A small but growing number of Ukrainians living in Britain are making plans to go back to their homeland to fight the Russian army if its invasion of the country escalates, community leaders have said.
They said Ukrainian expats, including veterans of the war with Russia since 2014, would take up arms to defend the country in response to the buildup of Russian troops along and inside eastern Ukraine’s borders.
Wolodymyr Pawluk, chair of the Association of Ukrainians in Great Britain, said many military veterans living in Britain were thinking of going back, with a minority having already decided to do so.
“In London, I can only say a handful have said that they will go back,” said Pawluk, 58. “There are many more that I’ve also heard will go, although I don’t know them personally.”
Marta Mulyak, the head of the London branch of Plast National Scout Organisation of Ukraine, said: “I do hear men who live not only here but in other European countries saying: ‘Well, if it comes to war, we want to go there. We want to be part of that defence.’”
Mulyak, 39, who stressed that the scouting movement was not involved in these plans, added: “The reality is that no one except Ukrainians will defend Ukrainian land.”
She said some of her friends and family members in Ukraine’s eastern region had recently joined a new territorial defence force set up by the government in January, whose civilian members will help to combat Russian troops.
“Some of my cousins are thinking about it. Some of my friends have already joined. A lot of my friends already joined the regular army. All the men that I speak with in Ukraine say that we will defend our country.”
Olesya Khromeychuk, director of cultural centre the Ukrainian Institute London, also said she expected her friends in Ukraine to join the territorial defence force, adding that some of the artists she has worked with spent last weekend tidying up a bomb shelter.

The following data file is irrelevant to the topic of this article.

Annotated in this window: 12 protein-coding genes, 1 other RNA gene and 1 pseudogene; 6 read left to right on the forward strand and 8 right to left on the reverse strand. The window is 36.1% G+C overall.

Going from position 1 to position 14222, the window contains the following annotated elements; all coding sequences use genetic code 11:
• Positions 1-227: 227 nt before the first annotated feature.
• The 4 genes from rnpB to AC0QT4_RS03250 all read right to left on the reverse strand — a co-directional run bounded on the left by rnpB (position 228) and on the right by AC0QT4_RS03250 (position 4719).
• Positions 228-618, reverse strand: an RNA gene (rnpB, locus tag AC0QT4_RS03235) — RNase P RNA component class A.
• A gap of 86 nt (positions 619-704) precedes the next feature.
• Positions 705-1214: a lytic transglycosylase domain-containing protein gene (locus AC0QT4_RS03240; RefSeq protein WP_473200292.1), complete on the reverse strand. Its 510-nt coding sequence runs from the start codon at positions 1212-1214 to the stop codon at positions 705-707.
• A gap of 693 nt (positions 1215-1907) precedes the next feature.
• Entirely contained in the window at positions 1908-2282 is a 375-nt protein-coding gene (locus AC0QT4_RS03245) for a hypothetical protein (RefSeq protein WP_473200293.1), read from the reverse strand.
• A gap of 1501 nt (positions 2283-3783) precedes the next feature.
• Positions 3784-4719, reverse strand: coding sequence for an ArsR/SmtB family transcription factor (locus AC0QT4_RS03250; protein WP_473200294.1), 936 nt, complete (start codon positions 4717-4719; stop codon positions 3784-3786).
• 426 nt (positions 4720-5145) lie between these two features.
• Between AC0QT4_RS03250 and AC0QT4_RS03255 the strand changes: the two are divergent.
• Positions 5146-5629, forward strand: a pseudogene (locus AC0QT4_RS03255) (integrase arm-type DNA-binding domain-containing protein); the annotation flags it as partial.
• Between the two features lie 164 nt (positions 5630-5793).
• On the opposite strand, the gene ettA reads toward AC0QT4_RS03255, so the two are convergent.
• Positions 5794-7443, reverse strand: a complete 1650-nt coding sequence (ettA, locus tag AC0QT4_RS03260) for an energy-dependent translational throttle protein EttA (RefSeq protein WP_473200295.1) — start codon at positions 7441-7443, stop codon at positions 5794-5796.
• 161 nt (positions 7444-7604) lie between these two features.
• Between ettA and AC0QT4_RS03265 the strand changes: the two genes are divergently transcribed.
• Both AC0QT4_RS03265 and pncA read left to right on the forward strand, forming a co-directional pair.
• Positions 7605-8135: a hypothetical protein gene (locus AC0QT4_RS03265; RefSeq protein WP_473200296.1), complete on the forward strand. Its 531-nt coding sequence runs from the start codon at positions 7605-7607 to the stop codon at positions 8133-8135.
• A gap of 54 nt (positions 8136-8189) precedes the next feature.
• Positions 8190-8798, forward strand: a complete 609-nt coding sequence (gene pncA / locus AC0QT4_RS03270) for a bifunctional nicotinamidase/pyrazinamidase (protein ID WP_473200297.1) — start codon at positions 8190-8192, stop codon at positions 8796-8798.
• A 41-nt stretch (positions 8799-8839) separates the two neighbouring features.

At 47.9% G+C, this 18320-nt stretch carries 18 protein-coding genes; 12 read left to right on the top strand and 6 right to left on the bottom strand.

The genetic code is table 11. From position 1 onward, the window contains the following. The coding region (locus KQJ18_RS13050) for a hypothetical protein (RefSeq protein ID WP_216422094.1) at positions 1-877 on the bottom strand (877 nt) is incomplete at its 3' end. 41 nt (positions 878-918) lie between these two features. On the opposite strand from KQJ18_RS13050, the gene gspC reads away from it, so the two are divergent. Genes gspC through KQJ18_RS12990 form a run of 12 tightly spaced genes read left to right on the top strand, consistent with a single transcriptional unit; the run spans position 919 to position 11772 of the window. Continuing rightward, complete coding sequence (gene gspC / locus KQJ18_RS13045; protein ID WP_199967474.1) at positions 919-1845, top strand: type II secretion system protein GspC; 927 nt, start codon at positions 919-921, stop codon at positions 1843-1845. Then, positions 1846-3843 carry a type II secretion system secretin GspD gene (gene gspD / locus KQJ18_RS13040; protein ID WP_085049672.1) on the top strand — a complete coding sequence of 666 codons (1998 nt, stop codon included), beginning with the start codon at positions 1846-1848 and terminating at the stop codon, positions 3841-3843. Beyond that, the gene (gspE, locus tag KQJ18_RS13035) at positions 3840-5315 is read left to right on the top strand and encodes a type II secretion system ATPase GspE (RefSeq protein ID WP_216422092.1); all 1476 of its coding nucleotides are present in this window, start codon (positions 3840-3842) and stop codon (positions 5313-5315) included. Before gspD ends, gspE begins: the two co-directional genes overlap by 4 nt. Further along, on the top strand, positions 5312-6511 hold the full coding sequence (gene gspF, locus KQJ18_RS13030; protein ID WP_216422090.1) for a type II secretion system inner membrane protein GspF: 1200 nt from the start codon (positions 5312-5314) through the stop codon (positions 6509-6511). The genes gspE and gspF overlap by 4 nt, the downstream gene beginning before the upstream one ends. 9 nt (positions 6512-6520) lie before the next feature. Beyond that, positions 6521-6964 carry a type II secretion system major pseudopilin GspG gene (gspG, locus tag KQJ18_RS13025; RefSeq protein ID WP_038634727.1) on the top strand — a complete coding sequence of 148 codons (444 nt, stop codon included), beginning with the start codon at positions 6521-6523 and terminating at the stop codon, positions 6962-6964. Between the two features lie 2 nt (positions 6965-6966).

The historian added that the escalation of hostilities had brought back painful memories of family loss.
“Just imagining what sort of bloodshed this is likely to cause is awful. I lost my brother, who was serving in the Ukrainian armed forces, at the frontline in 2017. Volodya was 42 when he was killed by shrapnel in the Luhansk region. He lived in western Europe but moved back to join up.”
Khromeychuk, 38, who wrote about her brother’s death in her recently published book, A Loss, added: “It’s been a tough few months, because I had to remind everybody that we’ve been in this for eight years. Thousands of people have died. I was really hoping that this would become a matter for memoirs, not for news stories. But that’s not going be the case for some time.”
Like many others in the Ukrainian diaspora, Tetyana Vovnyanko, who lives in London, is anxiously monitoring the threat to her family.
Vovnyanko, 48, said her brother and most of her other relatives live near Vrubivka, a village between Kyiv and Odessa, which Russian-owned news agencies yesterday reported was shelled by “Russian mercenaries”.
She added: “This morning [Tuesday], I spoke with them, and I listened to the Ukrainian analytics, and they said that one of the possible strikes and plans, which Putin has in his mind, will be for the invasion to have Kyiv under Russian troops’ control, and possibly they will be moving towards the town where my family lives. That made me very anxious and nervous.”
Vovnyanko, co-founder of British-Ukrainian Aid, which supports people suffering from the armed conflict and humanitarian crisis in Ukraine, said the charity might now pivot towards providing medical supplies and warm clothing to territorial defence forces. “If there will be a battle or invasion, they will be helping out the wounded as well.”
Petro Chymera, 32, head of the Ukrainian Youth Association in Bradford, said his family were preparing contingency plans to help his sister-in-law’s family in Sumy, a city in north-east Ukraine, seek refuge in the UK.
“With it being a frontline town, if there was to be an invasion, there’s that worry and that fear, and contingency plans as to [whether it is] possible to the head to the west of Ukraine towards Kyiv, or, in my family’s case, whether they could come over here.”
Musician Peter Solowka, whose band The Ukrainians was formed a year before Ukraine declared independence from the former Soviet Union in 1991, said the country’s culture of resistance would continue amid the worsening hostilities.
The former Wedding Present guitarist, 62, from Oldham, whose father was Ukrainian, said: “The history of Ukrainian culture and music refers to people fighting against oppression. People going off to fight and you cry as you leave your family because you might not come back.
“It’s not going to go away just because some tanks turn up in the capital city. There’s been hundreds of years of this culture surviving that sort of thing.”